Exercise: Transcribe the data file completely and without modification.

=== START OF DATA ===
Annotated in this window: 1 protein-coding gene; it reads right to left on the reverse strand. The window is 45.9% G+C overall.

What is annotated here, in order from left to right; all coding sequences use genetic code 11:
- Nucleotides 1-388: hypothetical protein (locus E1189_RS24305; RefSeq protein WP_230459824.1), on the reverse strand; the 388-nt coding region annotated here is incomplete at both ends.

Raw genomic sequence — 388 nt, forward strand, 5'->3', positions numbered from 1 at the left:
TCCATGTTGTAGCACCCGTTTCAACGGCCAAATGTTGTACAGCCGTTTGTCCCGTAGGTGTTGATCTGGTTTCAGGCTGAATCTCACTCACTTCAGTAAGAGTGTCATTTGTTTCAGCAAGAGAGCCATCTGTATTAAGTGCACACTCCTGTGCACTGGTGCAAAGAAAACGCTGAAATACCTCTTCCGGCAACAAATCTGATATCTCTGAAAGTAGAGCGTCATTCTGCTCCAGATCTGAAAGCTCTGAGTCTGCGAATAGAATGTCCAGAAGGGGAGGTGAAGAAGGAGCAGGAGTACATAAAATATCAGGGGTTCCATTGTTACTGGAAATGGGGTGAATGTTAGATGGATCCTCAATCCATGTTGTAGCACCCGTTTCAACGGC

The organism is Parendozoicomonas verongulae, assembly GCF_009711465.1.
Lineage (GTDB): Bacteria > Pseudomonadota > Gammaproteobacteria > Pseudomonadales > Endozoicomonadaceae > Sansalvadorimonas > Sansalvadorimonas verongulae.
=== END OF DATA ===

Annotated in this window: 1 protein-coding gene; it reads right to left on the reverse strand. The window is 45.9% G+C overall.

What is annotated here, in order from left to right; all coding sequences use genetic code 11:
- Nucleotides 1-388: hypothetical protein (locus E1189_RS24305; RefSeq protein WP_230459824.1), on the reverse strand; the 388-nt coding region annotated here is incomplete at both ends.

Raw genomic sequence — 388 nt, forward strand, 5'->3', positions numbered from 1 at the left:
TCCATGTTGTAGCACCCGTTTCAACGGCCAAATGTTGTACAGCCGTTTGTCCCGTAGGTGTTGATCTGGTTTCAGGCTGAATCTCACTCACTTCAGTAAGAGTGTCATTTGTTTCAGCAAGAGAGCCATCTGTATTAAGTGCACACTCCTGTGCACTGGTGCAAAGAAAACGCTGAAATACCTCTTCCGGCAACAAATCTGATATCTCTGAAAGTAGAGCGTCATTCTGCTCCAGATCTGAAAGCTCTGAGTCTGCGAATAGAATGTCCAGAAGGGGAGGTGAAGAAGGAGCAGGAGTACATAAAATATCAGGGGTTCCATTGTTACTGGAAATGGGGTGAATGTTAGATGGATCCTCAATCCATGTTGTAGCACCCGTTTCAACGGC

The organism is Parendozoicomonas verongulae, assembly GCF_009711465.1.
Lineage (GTDB): Bacteria > Pseudomonadota > Gammaproteobacteria > Pseudomonadales > Endozoicomonadaceae > Sansalvadorimonas > Sansalvadorimonas verongulae.